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Wednesday newspaper round-up: British Airways, Heathrow, BoE, UK power

By Michele Maatouk

Date: Wednesday 24 Jul 2019

Wednesday newspaper round-up: British Airways, Heathrow, BoE, UK power

(Sharecast News) - The US justice department is opening a broad antitrust review into major technology firms, as criticism over the companies' growing reach and power heats up. The investigation will focus on growing complaints that the companies are unlawfully stifling competition. "The Department's review will consider the widespread concerns that consumers, businesses and entrepreneurs have expressed about search, social media, and some retail services online," the Department of Justice said in a statement. - Guardian
British Airways has lost its legal attempt to block planned strikes by pilots, which could take place next month and disrupt the travel plans of hundreds of thousands of passengers. The pilots union, Balpa, can now call strike dates with two weeks' notice. However, it has said it will not set dates until after further talks with the airline, which intends to take its case to the court of appeal. - Guardian

Heathrow boss John Holland-Kaye believes neither Boris Johnson nor the Court of Appeal will be able to block the building of the third runway. The chief executive of the west London airport threw down the gauntlet to the new prime minister, who has previously opposed Heathrow's plans. "It is now government policy and we are all getting on with it," he said. "This is now a done deal." - Telegraph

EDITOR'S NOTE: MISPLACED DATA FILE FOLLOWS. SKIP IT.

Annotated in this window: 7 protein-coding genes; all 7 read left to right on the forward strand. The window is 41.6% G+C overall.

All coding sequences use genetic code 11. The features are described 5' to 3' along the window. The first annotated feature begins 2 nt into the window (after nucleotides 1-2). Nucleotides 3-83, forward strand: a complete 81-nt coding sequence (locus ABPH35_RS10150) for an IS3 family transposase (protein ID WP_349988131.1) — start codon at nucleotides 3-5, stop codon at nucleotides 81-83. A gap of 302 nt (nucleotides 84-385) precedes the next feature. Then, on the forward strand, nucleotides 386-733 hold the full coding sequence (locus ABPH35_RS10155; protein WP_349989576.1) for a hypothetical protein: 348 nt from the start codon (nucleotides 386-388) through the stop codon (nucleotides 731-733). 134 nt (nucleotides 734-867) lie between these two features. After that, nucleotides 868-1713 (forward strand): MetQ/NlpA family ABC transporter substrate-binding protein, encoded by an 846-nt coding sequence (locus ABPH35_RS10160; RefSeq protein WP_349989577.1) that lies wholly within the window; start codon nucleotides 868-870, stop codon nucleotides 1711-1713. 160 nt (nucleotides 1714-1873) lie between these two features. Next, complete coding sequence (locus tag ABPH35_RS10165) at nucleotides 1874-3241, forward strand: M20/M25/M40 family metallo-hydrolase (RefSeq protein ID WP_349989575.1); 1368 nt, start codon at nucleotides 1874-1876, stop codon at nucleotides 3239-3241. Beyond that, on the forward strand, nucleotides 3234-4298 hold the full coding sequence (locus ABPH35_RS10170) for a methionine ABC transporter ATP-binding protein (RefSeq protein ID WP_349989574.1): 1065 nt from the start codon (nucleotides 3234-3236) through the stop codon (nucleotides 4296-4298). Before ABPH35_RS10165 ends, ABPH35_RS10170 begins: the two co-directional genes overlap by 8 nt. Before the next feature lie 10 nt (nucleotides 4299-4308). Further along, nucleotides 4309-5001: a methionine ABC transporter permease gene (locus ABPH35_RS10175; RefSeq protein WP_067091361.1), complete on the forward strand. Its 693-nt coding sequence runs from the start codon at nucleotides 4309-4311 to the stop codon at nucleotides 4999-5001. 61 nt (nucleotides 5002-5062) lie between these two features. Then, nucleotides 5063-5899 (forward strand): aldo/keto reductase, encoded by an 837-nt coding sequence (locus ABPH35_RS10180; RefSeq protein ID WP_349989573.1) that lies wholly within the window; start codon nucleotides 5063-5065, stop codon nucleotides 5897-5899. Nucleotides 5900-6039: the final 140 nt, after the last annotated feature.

The Bank of England's chief economist has warned the new government not to expect the "monetary cavalry" to ride to the rescue if the economy flounders. Andy Haldane said a "dependency culture" around central banks could develop after a decade of ultra-low interest rates, adding rate-setters should not be "called at the first whiff of grapeshot". - Telegraph

Britain needs to build a fleet of nuclear or carbon-capture power plants equivalent to a dozen Hinkley Point Cs to hit climate change targets, a leaked government analysis suggests. Up to 40 gigawatts of non-intermittent low carbon power stations could be needed in 2050 to reduce Britain's emissions to "net zero", ministers believe. - The Times

The German central bank has issued a wary welcome to Facebook's plans to set up a digital currency, arguing that it could reform finance by driving down the costs for consumers of moving money around. However, the bank also said it would "closely monitor" the risks that the libra payment system could be used for money laundering or financing terrorism, as well as the dangers it could pose to the stability of the global economy. - The Times


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